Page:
The strategic policies were divided into two main groups, industrial and macroeconomic policies. The first group included having a long-term strategic focus, based on job creation and education. Human capital allowed the country to be in a good competitive position. Essential to its success was the fact that Ireland targeted high-value added sectors, such as information technology, the pharmaceutical industry, and internationally traded services. According to Morales and O’Donovan, the main cause of its success was the creation of an institutional framework for investment promotion. To that end, three institutions were organized: the Industrial Development Agency, focused on marketing policies; Enterprise Ireland, to provide support to new company start-ups and to create linkages between multinationals and local industry; and the  Science Foundation of Ireland, which gave substance to Ireland’s brand image  of being a “knowledge economy”.


The second group of policies consisted of sound macroeconomic performance and prospects, including low inflation, surplus in the government budget and balance of trade, grants and subsidies for FDI promotion and low taxes. In addition, Ireland had an open market economy which helped create a propitious economic environment that was stimulated by financial incentives (investment and training grants, low-interest loans) and fiscal incentives (low taxes 12.5%). Important to the success of these policies was a national consensus in the form of agreements on taxes and wages between government, employers and unions.



IV.           Policy Recommendations

Latin America can learn from Ireland how to attract more foreign direct investment.  At the same time, according to Morales and O’Donovan, a short-term macroeconomic “the more the better” approach to FDI is not going to attract quality investment, and for this reason, investment in natural resources or acquisitive investment in privatized service sectors, which transfer the ownership of what already exists, add little value to Latin American economies. What is needed is Greenfield investment, which creates jobs by improving production capacity, and this comes when transnational firms seek efficiency gains from a host country’s low-cost labor force, or highly educated workforce to develop technology.


What is also needed is the sort of investment that leaves positive spillovers for domestic firms.


To attract more and better quality investment, Morales and O’Donovan recommend that Latin American countries make available low-cost labor, a skilled and educated workforce and quality physical infrastructures. They may also want to consider, like their competition, the use of low taxes, grants and loans for foreign investors, and perhaps even monopoly rights to lure investment. Whatever Latin American countries can do to eliminate investor risk, ensure political and macroeconomic stability – in the long-run, the tight monetary and fiscal policies employed by most Latin American countries may win the, the confidence of investors (as opposed to Asian competitors which pursued growth-enabling macroeconomic policies) –  keep trade open (by use of regional and bilateral agreements), maintain property rights and fight corruption will also attract export-oriented and efficiency-seeking investors. They should also seek the investment of European nations whose heritage they share, as well as the upcoming Asian powers.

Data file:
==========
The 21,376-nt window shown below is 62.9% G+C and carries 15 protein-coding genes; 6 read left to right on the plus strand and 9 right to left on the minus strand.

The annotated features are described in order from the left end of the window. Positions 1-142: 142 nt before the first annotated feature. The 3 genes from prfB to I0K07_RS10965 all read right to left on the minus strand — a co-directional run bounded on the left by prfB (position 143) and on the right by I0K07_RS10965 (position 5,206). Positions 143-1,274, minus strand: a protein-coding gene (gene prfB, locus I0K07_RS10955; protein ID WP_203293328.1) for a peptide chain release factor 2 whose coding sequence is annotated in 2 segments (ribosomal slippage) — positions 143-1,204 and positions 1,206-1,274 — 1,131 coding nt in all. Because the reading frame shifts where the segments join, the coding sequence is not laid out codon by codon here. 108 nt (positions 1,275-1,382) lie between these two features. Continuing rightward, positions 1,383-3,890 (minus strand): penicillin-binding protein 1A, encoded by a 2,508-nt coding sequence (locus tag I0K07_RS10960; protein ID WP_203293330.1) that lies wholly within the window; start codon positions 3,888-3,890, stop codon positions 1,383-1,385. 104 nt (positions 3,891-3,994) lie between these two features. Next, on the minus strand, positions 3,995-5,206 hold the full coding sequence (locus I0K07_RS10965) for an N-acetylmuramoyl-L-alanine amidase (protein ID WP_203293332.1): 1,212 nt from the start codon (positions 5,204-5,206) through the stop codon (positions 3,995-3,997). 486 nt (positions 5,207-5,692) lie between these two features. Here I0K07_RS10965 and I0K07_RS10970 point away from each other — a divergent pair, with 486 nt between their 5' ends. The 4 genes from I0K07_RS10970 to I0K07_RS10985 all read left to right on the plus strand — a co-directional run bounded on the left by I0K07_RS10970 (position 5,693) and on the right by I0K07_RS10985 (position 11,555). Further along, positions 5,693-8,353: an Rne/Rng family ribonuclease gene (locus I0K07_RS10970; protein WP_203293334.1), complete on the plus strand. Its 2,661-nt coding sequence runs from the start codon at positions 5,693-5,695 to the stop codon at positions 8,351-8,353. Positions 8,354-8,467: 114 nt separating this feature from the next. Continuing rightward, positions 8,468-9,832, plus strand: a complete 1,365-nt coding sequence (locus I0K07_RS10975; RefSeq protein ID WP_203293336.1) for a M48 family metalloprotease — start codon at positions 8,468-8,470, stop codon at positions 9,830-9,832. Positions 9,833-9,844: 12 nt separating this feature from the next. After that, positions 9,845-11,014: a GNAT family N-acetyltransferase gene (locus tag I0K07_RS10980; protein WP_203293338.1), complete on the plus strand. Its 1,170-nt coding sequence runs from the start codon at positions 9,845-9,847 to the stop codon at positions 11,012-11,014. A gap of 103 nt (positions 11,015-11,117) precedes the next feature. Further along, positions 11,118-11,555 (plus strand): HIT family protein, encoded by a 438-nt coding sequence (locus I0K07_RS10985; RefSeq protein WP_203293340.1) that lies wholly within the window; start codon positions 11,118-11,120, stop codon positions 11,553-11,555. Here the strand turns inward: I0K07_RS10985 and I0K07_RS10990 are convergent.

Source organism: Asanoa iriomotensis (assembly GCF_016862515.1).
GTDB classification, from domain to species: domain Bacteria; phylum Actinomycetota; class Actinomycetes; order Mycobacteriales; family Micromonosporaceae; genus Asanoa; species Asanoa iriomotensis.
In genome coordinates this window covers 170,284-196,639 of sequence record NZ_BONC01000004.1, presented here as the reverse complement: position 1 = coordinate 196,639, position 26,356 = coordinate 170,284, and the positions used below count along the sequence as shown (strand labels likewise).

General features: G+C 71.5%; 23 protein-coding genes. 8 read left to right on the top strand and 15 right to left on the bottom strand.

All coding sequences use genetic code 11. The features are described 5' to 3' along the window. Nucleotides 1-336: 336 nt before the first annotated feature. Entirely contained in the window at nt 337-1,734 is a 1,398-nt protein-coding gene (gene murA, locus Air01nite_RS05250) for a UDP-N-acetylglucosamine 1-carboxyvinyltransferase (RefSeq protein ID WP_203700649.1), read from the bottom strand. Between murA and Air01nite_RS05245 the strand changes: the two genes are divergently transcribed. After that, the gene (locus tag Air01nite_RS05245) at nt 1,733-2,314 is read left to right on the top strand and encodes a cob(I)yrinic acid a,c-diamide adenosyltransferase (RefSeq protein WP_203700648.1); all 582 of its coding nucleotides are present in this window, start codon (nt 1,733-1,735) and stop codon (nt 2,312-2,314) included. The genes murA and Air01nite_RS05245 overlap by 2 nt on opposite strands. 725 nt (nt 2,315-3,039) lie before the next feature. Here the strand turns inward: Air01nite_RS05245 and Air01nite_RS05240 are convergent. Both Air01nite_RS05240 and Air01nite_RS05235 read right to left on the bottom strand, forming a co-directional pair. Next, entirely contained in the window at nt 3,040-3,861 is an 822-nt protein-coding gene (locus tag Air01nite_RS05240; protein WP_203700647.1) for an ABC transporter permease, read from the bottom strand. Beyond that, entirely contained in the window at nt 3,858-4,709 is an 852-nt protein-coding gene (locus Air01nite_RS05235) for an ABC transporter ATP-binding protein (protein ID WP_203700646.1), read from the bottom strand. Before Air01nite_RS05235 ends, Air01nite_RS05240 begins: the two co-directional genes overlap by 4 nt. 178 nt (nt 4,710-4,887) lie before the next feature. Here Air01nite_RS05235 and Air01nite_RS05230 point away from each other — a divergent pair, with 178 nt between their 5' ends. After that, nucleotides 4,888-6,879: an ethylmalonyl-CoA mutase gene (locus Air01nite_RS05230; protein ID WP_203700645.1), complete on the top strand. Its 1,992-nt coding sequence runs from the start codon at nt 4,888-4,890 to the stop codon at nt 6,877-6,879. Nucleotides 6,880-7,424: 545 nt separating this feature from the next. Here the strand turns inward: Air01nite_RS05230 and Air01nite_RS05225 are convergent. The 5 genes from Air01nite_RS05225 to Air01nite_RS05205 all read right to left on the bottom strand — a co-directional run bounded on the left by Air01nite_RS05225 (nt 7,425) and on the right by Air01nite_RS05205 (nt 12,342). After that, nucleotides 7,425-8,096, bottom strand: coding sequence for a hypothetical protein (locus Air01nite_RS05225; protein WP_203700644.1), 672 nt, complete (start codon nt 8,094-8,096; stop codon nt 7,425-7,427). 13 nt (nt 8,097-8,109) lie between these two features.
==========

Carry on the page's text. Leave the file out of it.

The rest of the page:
In order to maximize the spillovers from foreign subsidiaries, Chudnovsky and Lopez recommend that the Mercosur nations boost the capacity of small and medium sized enterprises to absorb the technological and business management gaps between local firms and transnational subsidiaries, whether they be  horizontally or vertically related; that the Mercosur governments incentivize research and development for both subsidiaries and domestic companies; that they persuade transnational firms to locate more of their strategic activities at the Mercosur subsidiaries, from which they develop products for global export; and that they help local companies integrate with the foreign subsidiaries.


V.             Critique of Morales/O’Donovan

Although Ireland may be tempting to draw comparisons to because of its success in attracting FDI, it must be remembered that the small country is being compared to a large and diverse continent which has a different set of circumstances: Latin America does have large domestic markets, and it does have natural resources.


Secondly, the financial data in the article ends in 2004, but it was only published in 2006. After 2004 FDI inflow to Ireland was reduced and FDI outflow to the US increased. Also, there is no evidence and no numbers on the linkages and spillover effects in the country. As far as the policies adopted to attract FDI, fiscal policies reduce government revenues and should be carefully analyzed. Furthermore, a review of how sustainable Ireland’s growth was in light of its economy’s collapse in 2008 following Lehman Brothers and the accusation that it was a ‘glorified hedge-fund’ is warranted.


Much of the country’s unprecedented growth is a function of a unique confluence of historical  events impossible to replicate, as well as its main language and its geographical location to a large northern market.
Relevant FDI calculations to host countries and to corporations

[1][1] Daniel Chudnovsky and Andres Lopez, “Foreign Direct Investment and Development: the Mercosur Experience”, CEPAL Review #92, August 2007.

[2][2] Ruth Rios-Morales and David O’Donovan, “Can the Latin American and Caribbean countries emulate the Irish model of FDI attraction?” CEPAL Review #88, April 2006.